Sep 262008

Like an Organ Transplant

Like an Organ Transplant

I’ve often said that hiring a new senior person into an organization is a bit like doing an organ transplant. You can do all the scientific work up front to see if there’s a match, but you never know until the organ is in the new body, and often some months have gone by, whether the body will take or reject the organ.

New senior people in particular have a vital role in organizations. Often they are brought in to fix something that’s broken, or to start up a new position that growth has created. Sometimes they are replacing a problematic person (or a beloved one). Usually the hope is that they will also bring a fresh perspective and good outside view to bear on people whose heads are too much “in the business.” In all cases, their role as leaders makes them higher visibility and higher profile than most, and therefore more impactful if they succeed. It also makes them more problematic if they don’t.

What happens that causes the body to reject the organ? It could be a few things, but in my experience it’s usually one of three. Sometimes the execution isn’t there — in other words, the person knows what needs to be done but isn’t effective in getting it done, for any number of reasons. Usually you feel like you were sold a bill of goods. Other times, specifically in cases where the person is coming into a new job that didn’t exist before, it turns out the job was poorly specified and doesn’t need to exist, or that the person coming in is the wrong person for it. Usually the person feels like he or she was sold a bill of goods.

But I think in most cases, the cultural fit just isn’t there. And that’s not really anyone’s fault, although it *should be* something you can interview for to a large extent. These are the most painful ones to deal with. Decent to stellar execution (good enough to not end employment over it), but poor cultural fits.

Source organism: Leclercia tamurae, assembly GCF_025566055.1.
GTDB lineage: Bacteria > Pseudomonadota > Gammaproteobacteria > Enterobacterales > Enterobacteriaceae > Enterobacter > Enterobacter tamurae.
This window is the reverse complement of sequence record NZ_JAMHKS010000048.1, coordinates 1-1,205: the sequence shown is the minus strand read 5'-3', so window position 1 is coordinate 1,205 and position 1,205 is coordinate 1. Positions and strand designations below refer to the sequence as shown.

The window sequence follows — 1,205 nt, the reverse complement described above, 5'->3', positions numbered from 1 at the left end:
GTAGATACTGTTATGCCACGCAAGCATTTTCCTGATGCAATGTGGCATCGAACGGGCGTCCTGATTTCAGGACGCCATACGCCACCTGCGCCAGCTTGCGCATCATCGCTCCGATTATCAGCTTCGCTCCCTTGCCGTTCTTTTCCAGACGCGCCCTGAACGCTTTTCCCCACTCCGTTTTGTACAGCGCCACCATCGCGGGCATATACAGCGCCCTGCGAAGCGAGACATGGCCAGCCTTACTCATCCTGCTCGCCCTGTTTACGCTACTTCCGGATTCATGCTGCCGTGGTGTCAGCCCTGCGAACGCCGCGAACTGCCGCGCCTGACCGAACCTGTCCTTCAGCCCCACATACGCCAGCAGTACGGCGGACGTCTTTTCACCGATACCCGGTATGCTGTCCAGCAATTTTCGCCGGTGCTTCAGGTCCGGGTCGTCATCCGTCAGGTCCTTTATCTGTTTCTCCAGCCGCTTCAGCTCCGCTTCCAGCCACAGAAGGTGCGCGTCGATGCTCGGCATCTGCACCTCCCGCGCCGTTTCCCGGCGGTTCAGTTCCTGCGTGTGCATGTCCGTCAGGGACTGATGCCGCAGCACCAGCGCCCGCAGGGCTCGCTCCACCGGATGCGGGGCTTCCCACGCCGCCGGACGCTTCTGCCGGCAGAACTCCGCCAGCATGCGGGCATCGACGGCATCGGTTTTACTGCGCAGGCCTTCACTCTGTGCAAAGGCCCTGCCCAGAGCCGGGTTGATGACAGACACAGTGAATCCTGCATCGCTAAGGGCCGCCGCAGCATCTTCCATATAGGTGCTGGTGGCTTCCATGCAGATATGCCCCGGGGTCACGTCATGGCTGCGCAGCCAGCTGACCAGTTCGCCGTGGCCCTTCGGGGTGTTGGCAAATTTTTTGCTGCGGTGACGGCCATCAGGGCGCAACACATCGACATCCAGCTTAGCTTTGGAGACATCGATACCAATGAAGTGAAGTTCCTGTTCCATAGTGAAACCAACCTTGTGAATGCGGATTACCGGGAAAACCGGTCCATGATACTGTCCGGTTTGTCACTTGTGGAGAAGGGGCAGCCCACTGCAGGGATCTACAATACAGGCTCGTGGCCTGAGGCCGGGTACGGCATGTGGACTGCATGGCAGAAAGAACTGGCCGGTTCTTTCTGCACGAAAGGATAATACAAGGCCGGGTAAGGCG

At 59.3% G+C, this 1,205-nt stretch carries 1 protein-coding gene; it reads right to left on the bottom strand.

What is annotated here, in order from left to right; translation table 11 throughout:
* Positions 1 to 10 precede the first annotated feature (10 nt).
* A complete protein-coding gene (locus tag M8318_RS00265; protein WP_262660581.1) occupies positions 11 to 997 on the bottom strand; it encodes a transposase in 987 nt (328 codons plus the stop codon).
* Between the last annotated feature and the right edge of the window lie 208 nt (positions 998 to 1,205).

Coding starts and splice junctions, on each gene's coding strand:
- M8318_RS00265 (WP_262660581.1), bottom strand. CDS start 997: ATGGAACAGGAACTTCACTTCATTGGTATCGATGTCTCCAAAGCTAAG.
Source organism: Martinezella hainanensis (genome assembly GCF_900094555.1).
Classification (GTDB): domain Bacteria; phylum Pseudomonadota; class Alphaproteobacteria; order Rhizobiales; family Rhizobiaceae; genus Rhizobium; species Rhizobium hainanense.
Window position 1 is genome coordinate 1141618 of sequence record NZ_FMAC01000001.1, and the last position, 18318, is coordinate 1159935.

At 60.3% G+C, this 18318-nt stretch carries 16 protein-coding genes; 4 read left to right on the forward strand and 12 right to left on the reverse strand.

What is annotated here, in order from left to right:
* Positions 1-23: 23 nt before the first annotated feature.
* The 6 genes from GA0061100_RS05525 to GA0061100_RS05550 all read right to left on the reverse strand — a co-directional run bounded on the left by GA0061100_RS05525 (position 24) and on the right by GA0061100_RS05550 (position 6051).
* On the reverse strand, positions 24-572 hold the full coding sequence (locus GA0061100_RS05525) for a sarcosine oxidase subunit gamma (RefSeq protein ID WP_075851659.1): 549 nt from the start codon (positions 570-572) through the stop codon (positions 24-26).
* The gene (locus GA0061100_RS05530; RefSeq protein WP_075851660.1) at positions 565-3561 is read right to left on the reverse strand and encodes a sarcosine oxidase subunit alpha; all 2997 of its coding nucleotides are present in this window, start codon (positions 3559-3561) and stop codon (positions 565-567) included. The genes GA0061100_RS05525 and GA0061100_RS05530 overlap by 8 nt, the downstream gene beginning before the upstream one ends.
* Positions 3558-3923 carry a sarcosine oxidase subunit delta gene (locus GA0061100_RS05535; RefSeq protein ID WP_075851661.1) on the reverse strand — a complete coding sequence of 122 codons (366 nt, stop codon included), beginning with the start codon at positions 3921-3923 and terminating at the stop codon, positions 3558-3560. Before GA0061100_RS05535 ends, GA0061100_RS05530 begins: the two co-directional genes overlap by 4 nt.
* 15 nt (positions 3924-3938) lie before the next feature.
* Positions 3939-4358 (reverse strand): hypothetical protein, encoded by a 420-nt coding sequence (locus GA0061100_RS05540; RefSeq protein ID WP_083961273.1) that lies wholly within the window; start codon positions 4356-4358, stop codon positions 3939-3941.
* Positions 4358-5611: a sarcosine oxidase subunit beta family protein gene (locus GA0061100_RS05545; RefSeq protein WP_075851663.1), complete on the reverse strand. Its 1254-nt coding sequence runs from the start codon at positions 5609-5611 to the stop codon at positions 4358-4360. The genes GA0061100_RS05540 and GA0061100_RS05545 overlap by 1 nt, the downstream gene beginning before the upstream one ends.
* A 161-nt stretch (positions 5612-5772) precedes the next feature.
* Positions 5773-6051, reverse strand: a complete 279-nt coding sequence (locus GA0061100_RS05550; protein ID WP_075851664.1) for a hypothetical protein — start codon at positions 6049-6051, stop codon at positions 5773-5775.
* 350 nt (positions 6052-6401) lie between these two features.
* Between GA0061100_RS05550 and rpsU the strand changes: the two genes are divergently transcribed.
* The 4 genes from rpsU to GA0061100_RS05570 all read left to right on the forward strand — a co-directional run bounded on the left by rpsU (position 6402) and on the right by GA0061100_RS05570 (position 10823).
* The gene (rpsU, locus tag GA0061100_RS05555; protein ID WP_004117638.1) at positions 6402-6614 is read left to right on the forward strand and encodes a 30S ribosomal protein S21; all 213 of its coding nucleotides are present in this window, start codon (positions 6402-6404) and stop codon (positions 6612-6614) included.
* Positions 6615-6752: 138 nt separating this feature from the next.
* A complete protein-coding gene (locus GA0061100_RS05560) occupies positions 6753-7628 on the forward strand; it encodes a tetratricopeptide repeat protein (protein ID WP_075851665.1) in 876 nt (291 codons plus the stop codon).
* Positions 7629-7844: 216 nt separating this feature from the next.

How quickly does this take? I’ve seen it take a quarter. I’ve also seen it take a year. But in both cases, the warning signs were there much sooner.

A footnote on this is that as Return Path has grown, I’ve come to a new thought about this — it doesn’t just apply to senior people. It applies to almost any new hire. It may be an outcome of having a really strong and consistent culture, or it may just be the natural extension of this axiom.

Filed under: Human Resources, Leadership

  • http://intensedebate.com/people/jdfalk jdfalk

    Some years ago, I worked for a fast-paced young startup with a close-knit culture. When the new CEO came in, he brought in a whole new staff from his last job — including a sales team which had their own culture, entirely different from ours.

    In a lot of ways, it was the standard clash of nerds & misfits vs. the jocks — we even called the salesguys "the football team." Problem was, the jocks had the ear of senior management, and the nerds who'd built that company and understood the products and knew what to do next were left entirely without a voice.

    Ten years later, many in that new management team have had legal troubles (one even went to jail), while most of us nerds are still close friends — but we're scattered through the industry.

    Back to your points: a bad cultural fit at lower levels can be dealt with by that person's manager, and above. The higher-up that person is, the fewer people there are who can deal with any problems. I'm glad you're my CEO.

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